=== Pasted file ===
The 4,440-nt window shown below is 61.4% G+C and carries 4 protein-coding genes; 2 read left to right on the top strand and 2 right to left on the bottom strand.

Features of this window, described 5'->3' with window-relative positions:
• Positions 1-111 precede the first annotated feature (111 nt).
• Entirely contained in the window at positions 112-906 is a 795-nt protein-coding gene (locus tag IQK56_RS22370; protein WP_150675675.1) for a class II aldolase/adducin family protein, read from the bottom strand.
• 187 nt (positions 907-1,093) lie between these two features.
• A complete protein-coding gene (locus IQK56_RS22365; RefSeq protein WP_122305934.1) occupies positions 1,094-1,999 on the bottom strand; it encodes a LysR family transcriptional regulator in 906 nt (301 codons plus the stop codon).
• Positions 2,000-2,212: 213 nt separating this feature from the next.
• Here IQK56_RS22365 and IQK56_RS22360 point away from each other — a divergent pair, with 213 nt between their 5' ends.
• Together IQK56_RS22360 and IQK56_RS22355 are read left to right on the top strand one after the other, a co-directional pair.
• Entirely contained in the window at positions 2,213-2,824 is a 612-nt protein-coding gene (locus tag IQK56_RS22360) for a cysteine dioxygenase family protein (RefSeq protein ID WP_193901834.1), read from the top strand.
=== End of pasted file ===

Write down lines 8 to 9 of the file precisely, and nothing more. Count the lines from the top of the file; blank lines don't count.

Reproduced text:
• Here IQK56_RS22365 and IQK56_RS22360 point away from each other — a divergent pair, with 213 nt between their 5' ends.
• Together IQK56_RS22360 and IQK56_RS22355 are read left to right on the top strand one after the other, a co-directional pair.